Opportunities in Private Real Estate Debt: Time Out or Game On?

RCG Longview's Michael Boxer on what investors can do while waiting for the "familiar cadence" of buying and selling to resume.

A pandemic-reduced recession, combined with social unrest and an upcoming presidential election, have created the perfect storm for an unwelcome hiatus in deal making and left investors wondering where to focus their attention during this unprecedented time.

Michael Boxer

Before answering that question, we offer a bit of context. During the pandemic, the public markets have remained relatively sanguine, pricing in what CenterSquare estimates to be a 10 percent decline in overall commercial real estate values. Yet, the private markets still feel stuck in the mud. There is obviously no meeting of the minds between buyers and sellers.

Another reason why the private market lags its public counterpart is the current stance adopted by the broader lending community. Commercial banks, life insurance companies and private lenders are all still willing to implement short-term solutions for borrowers with loans that have come due. This “kick the can down the road” strategy may be in everyone’s best interest in the near term, but it has acted as an inhibitor to the price-discovery exercise that needs to occur for the market to return to a normal rhythm of buying and selling.

Waiting for consideration

The situation seemingly leaves investors playing the waiting game. In the meantime, there are opportunities in private real estate debt to explore, as we anticipate an eventual return to a familiar cadence of transactions and, hopefully, a vaccine. We see two primary buckets for consideration: The first consists of truly distressed and broken assets that require completely reimagined business plans for value creation. While this option presents the greatest potential for outsized returns, it also requires a very high tolerance for risk.

The second bucket is comprised of those assets that remain viable in their current state but are merely overleveraged. For those investors who seek “yieldy” alternatives to plain vanilla, fixed-income CRE investments, and who are willing to trade off upside potential for downside risk mitigation, that second bucket is worthy of a close look.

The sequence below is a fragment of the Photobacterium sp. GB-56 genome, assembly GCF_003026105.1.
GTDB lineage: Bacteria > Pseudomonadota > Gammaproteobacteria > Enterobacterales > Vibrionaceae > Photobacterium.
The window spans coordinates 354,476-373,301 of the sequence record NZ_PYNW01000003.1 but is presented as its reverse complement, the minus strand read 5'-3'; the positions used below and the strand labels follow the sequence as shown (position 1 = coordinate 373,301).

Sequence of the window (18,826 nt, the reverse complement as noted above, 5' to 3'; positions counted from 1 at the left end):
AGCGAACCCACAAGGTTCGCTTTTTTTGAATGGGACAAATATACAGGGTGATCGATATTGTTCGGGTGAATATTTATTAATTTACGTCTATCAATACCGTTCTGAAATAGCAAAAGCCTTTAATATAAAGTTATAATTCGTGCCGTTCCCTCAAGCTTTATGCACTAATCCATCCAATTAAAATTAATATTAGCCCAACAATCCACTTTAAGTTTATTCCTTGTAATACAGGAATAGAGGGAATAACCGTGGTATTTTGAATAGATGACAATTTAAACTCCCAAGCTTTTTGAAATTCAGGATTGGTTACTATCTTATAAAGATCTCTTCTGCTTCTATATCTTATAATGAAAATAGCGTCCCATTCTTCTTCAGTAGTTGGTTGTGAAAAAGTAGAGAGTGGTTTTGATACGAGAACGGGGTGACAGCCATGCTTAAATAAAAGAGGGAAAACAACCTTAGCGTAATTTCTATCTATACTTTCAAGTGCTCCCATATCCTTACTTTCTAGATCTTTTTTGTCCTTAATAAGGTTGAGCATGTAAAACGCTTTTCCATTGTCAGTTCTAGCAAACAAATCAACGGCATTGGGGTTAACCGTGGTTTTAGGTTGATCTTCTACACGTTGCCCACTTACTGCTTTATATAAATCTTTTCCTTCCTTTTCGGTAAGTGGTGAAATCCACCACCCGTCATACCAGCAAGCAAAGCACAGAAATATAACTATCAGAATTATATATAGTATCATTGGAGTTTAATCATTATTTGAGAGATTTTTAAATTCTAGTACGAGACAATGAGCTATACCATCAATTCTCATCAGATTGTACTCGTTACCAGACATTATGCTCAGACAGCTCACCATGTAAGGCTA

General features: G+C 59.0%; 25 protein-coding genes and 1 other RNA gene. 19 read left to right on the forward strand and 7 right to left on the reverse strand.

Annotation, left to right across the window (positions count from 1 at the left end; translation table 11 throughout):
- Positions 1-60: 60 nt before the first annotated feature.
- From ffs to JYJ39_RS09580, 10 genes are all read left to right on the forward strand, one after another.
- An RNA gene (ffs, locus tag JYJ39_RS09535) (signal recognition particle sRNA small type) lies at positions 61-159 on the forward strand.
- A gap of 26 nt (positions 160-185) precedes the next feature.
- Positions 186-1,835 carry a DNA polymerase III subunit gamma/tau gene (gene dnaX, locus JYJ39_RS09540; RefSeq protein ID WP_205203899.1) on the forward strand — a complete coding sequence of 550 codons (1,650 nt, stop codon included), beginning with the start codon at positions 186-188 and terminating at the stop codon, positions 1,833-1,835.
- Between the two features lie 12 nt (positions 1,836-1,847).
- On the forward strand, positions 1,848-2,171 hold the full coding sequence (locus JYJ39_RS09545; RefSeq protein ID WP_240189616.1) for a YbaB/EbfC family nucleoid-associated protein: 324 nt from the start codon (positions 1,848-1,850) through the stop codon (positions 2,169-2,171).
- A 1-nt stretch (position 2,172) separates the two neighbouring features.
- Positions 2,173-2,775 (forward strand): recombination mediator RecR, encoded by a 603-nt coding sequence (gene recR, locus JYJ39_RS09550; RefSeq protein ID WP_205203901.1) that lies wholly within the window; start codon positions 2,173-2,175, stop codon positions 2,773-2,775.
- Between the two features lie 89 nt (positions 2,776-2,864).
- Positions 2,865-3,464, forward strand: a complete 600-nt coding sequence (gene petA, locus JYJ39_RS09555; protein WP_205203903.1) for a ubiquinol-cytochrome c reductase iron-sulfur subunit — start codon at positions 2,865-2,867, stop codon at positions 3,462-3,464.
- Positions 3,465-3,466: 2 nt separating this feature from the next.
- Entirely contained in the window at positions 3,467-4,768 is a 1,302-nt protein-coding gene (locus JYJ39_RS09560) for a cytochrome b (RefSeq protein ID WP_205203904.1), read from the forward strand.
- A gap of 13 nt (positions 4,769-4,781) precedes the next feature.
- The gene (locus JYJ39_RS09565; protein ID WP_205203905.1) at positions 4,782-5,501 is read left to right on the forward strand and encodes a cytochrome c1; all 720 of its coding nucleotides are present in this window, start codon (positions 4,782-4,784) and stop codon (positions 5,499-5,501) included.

Not all sectors are created equal, and some offer more promise than others. Due to favorable underlying dynamics, recapitalizations of residential, industrial, and select office assets that remain viable are particularly compelling. We believe that residential properties will exhibit long-term durability as Freddie Mac and Fannie Mae continue to provide ample liquidity, as new supply remains significantly curtailed, and because people will generally go to great lengths to secure their homestead.

Industrial and logistics will remain strong due to the significant tailwinds caused by e-commerce explosion and investments in bolstering supply chains. And office will generate opportunities as consensus forms on whether the sector will return to normal or will be permanently impaired. The truth probably lies somewhere in the middle, with the smart money paying attention to factors such as old vs. new, urban vs. suburban, and long-term vs. short-term leases.

Staying active 

Regardless of sector-specific strategies, active lenders in today’s market have been rewarded but not in ways that one would expect. The knee-jerk assumption, given the current acute conditions, is that loan pricing has widened, with interest rates and fees rising to very high levels. This dynamic may be true for those limited number of transactions involving loans collateralized by truly distressed assets. Yet, for most transactions that have occurred involving recapitalizations of those viable but merely overleveraged assets, loan pricing has remained the same as pre-COVID-19 levels, and, in some cases, has become even tighter.

What has improved for active lenders are the other critical loan metrics. Discerning lenders today are able to originate loans with more experienced sponsors, lower loan-to value ratios, larger reserves and more robust covenants. When the markets do eventually recover, these lenders are likely to find themselves holding very high-quality loan portfolios at attractive pricing levels. Such portfolios may no longer be available once those lenders with less conviction return to the game.

While no one can gloss over the impact this crisis will have on economies and real estate values, we have reasons to remain optimistic. Opportunities exist for those willing to hunt for them. Patience and persistence will be rewarded, but we must not become complacent. Now is the time to be creative as green shoots always emerge in the aftermath of the coldest winters. Perhaps this timeout represents a badly needed reset for lenders and investors alike. We, however, are looking forward to getting back to regular season play.

Michael Boxer is managing director, Private Real Estate Debt, for RCG Longview, a CenterSquare company.

The statements and conclusions made in this presentation are not guarantees and are the opinion of CenterSquare and its employees. Any statements and opinions expressed are as of the date of publication, and are subject to change as economic and market conditions dictate. This article has been written for informational purposes only and should not be considered as investment advice or as a recommendation of any particular security, strategy or investment product. The future impact of COVID-19 is currently unknown.